There is this Serbian proverb that goes:
“While the wise men ponder, the stupid conquer the fortress.”
Sometimes it’s a blessing to be less conscious of what can go wrong. I’m sure you also have a lot of examples in your close network, where not despite the intelligence or self-consciousness, but precisely because the lack of it, people achieved their success building with no prior experience or know-how.
Being “ignorant” protects us from being prejudiced.
Just to be clear, by being ignorant I mean more of a naive unpreparedness rather than stubborn refuting the facts. Sometimes we start new projects or meet new people and do not fully know the hardships that may arise. Often, this means opportunities for rapid advancement that we did not expect, and we would have otherwise not undertaken.
Smart people are used to thinking about things before they act.
The complexity of the world we live in and number of factors that affect every decision, make it impossible to predict and plan everything. Sure, you may try gather all information available before making a decision, but there comes a point where more thinking becomes counterproductive. Playing devil’s advocate often makes you freeze and unable to take action. And sometimes moving forward is all you need to do, when time is limited and the opportunity may slip off quickly. The worst decision you can make is not making any decision. Most decisions are reversible, anyway.
Some say that a person who does not know about a problem, does not worry about it.
Had I known how hard and lengthy will it be to land enterprise projects for Untrite, I would have sticked to what I know but was not so passionate about (banking, derivatives), did more consulting, made more £££ and slept peaceful at night. Instead, excited about new technologies and possibilities they present, with little preparation, reputation and limited network in the industry, I jumped head first. (I guess I’m just a bit SM 😃).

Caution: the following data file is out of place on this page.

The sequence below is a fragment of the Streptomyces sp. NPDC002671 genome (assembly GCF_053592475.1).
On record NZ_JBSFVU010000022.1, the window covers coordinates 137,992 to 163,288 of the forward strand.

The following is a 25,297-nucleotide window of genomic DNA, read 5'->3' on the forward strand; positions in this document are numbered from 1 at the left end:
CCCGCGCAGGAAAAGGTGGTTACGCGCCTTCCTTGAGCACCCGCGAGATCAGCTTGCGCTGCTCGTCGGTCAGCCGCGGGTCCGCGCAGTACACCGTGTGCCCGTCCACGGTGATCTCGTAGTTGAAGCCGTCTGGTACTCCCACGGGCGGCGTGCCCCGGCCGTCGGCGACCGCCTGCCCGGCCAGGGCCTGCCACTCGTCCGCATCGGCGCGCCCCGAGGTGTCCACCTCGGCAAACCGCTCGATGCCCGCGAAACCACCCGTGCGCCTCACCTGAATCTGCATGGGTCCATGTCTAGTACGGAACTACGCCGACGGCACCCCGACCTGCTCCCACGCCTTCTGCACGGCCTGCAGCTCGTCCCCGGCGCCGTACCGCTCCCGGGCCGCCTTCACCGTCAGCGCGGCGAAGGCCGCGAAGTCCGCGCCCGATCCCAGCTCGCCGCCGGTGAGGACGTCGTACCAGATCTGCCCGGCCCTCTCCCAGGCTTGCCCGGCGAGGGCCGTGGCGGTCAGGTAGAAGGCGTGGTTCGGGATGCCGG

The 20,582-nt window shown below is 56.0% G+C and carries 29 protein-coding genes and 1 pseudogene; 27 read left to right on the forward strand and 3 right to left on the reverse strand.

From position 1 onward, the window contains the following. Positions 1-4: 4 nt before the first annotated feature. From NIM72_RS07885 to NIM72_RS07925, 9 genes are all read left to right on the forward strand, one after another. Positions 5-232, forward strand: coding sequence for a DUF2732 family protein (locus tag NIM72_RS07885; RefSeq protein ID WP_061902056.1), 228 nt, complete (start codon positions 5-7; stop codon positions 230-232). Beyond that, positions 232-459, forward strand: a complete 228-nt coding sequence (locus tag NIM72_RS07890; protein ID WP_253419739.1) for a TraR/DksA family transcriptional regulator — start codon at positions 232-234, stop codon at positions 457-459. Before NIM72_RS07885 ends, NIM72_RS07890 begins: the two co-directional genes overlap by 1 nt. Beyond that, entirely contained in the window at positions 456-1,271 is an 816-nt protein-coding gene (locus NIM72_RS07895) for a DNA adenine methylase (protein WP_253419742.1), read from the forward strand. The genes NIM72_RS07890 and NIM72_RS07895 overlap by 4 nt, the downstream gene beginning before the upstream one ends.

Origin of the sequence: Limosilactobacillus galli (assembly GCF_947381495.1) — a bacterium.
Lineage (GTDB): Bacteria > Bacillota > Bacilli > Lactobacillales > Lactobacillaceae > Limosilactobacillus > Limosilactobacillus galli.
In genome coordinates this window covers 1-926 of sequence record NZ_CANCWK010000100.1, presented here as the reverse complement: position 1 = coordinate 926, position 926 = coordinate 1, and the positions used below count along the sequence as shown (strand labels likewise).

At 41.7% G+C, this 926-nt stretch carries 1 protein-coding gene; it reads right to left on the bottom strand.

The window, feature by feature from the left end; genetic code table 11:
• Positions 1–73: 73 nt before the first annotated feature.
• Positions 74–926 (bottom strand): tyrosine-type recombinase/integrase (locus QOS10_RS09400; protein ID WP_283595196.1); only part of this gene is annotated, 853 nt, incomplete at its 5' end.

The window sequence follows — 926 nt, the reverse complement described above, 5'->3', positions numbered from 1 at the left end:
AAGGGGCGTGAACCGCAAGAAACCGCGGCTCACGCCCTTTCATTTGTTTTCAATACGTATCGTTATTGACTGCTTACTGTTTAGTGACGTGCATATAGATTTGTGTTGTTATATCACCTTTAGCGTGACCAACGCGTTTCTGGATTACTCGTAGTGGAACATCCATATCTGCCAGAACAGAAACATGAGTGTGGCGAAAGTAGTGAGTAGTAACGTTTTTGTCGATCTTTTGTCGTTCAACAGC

Had I known what I know now about how difficult it is to deal with super old-fashioned, traditional industries like Japanese blacksmithing, I would have thought twice before starting trading Japanese knives on Oishya, or at least I would have followed others’ advice to create an imaginary Japanese employee with no acting power, serving as a hook for our Japanese suppliers to lend a helping hand to their own man. It was out of question for me. Instead, I did lots of mistakes, had it the hard way, but learned along on how to operate in a totally culturally different market.
My point is that most of the successful business people I know are go-getters. They prefer to start before they have finished planning. Sure, you should make an informed decision based on data where available, but sometimes you just need to take action, e.g. when things are innovative and haven’t been tried before. Make mistakes, gain experiences, correct your plan of action and try again. Eat, sleep, act, repeat.
Personally I’d rather try many things and see if I like them and if they make me grow, than merely dream about it.
The Ignorance Bubble
Perfection and overpreparadness kill creativity process. Even Danny Crichton from TechCrunch once said, that entrepreneurs run on an alchemy of ignorance and amnesia that is incredibly important to experimentation.
Everyone knows that most startups fail. You can google the numbers.
The vast majority of early startup employees will never exercise their options, let alone become millionaires while doing it. Statistically, talented individuals are better off financially going into a profession or working at a large tech company, where pay is higher and more secure.
Probability distribution clearly shows that the company you start will almost certainly end up a failure. Yet, we focus almost exclusively on the successes and not the failures, because that is the model of what we want to become. We like the thrill of doing previously untried. Untrite our lives.
Was I not supposed to?
Good news is that low IQ is also not a blocker to achieving success. Based on a Ted talk The happy secret to better work, IQ correlates to about 25% to job success. The other 75% correlates to positive psychology factors, which suggests that “stupid people” with the right attitude have a much better chance of success than “smart people” with the wrong attitude.
Of course, success means different things to different people. In the end, it all comes down to finding and pursuing your thing in life, whatever it may be, and being able to achieve it. Stupidity doesn’t have anything to do with it. Proof of this is everywhere – in politics, sports, your workplace… in all walks of life you’ll notice there are people that make you wonder – how did they get there?
How to be purposefully ignorant
We need to embrace the culture of experimentation and failure. We need to get comfortable with not knowing and still going for it. We need to learn how to ask for forgiveness, not a permission (assuming we do things that do not harm others).
As a millenial coming from Poland and living in London, I’m the opposite to my family’s perspective, who has been thought by struggles in life while putting up with communism – where prevention, safety nets and precautionary measurements were being taken with each step. I try to say yes to an opportunity even if I’m only 60%-80% qualified. I am honest that I don’t know everything but I’m self-driven and do my best to catch-up.